SEOUL, Aug. 13 (Yonhap) -- A group of South Korean scientists has developed a new material for a secondary or rechargeable battery that can be fully recharged in just a matter of minutes, the science ministry said Monday.
The development of such a battery could significantly raise the popularity of electric vehicles whose lithium-ion batteries currently take hours to recharge, according to the Ministry of Education, Science and Technology.
Conventional batteries use only powdered nanoparticle materials to form a dense, multi-layered structure that can store and give off energy.
The new battery, on the other hand, uses the same type of nanoparticle materials that are first resolved in a solution that contains graphite, which later is carbonized to form a dense network of conductors all throughout the electrodes of the battery, the ministry said.
As a result, all energy-holding particles of the new battery start recharging simultaneously while the same particles in conventional batteries begin recharging in order from the outermost particles to the innermost.
This cuts down on the time needed to recharge the new type of battery to between 1/30 and 1/120 of that of existing rechargeable batteries, according to the ministry.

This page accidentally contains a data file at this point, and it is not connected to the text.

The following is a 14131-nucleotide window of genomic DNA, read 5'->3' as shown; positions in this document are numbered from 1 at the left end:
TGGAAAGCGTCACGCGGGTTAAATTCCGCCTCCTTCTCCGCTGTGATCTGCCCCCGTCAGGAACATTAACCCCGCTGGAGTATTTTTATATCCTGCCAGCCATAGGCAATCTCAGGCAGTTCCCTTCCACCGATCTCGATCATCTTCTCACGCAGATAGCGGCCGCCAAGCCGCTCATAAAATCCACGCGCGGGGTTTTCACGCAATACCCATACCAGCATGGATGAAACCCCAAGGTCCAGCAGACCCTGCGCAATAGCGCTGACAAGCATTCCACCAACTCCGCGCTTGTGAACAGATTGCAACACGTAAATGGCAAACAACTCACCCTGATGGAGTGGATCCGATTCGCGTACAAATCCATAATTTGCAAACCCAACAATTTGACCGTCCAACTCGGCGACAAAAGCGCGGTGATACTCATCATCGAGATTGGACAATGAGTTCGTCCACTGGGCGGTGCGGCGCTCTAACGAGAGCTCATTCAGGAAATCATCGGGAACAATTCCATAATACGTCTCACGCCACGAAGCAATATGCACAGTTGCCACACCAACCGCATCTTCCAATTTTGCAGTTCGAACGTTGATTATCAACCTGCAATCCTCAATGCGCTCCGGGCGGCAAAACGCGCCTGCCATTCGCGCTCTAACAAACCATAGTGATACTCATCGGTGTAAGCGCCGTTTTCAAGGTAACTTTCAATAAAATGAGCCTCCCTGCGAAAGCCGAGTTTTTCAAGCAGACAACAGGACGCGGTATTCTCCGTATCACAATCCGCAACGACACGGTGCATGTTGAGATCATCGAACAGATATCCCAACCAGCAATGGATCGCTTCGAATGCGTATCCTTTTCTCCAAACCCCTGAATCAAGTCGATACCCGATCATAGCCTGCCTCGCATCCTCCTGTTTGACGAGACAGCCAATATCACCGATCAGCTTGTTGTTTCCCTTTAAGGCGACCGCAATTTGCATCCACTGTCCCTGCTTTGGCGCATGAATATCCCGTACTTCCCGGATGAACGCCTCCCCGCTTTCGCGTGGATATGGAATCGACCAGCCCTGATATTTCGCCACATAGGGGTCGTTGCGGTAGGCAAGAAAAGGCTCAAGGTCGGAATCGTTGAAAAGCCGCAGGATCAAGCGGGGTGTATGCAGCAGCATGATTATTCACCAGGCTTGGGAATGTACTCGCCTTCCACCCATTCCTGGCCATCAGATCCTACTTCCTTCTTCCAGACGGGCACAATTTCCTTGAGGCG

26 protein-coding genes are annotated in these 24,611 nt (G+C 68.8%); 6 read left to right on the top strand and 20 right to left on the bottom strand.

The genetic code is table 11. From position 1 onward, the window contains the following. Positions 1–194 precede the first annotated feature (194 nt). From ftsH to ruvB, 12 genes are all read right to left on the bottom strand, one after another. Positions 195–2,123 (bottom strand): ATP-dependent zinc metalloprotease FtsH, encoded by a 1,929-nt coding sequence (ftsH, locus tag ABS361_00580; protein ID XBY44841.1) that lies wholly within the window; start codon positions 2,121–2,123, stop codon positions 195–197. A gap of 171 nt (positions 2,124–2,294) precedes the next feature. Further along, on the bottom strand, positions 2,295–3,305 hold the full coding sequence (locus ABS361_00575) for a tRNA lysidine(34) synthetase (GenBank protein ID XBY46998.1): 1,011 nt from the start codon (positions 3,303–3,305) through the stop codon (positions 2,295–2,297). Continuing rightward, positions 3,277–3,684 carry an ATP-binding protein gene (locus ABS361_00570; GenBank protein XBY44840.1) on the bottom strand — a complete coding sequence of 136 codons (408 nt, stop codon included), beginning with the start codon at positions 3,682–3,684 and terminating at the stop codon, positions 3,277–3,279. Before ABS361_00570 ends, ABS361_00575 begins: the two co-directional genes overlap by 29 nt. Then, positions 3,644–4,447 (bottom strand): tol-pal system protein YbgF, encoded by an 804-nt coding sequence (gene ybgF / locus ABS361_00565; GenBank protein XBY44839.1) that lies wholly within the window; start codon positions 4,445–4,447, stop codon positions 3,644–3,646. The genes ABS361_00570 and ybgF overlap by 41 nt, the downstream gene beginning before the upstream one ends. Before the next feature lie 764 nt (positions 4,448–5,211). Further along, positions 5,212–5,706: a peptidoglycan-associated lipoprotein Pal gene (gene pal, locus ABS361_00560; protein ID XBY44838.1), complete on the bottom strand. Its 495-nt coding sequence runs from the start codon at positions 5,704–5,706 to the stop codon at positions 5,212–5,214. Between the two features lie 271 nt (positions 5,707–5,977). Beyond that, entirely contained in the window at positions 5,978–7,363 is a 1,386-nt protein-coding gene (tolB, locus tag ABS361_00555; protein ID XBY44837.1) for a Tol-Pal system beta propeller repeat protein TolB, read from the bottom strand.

"The research is especially remarkable in that it overcame limitations of existing lithium-ion batteries," Cho Jae-phil, a professor of Ulsan National Institute of Science and Technology, was quoted as saying.
"We will further move closer to developing a new secondary battery for electric cars that can be fully recharged in less than a minute."
The research team, partly funded by the science ministry, also includes four doctoral students of the Ulsan university -- Lee Sang-han, Cho Yong-hyun, Song Hyun-kon and Lee Kyu-tae.
Their paper, titled "Carbon-Coated Single-Crystal LiMn2O4 Nanoparticle Clusters as Cathode Material for High-Energy and High-Power Lithium-Ion Batteries," was published earlier this month in the international edition of the weekly journal Angewandte Chemie.
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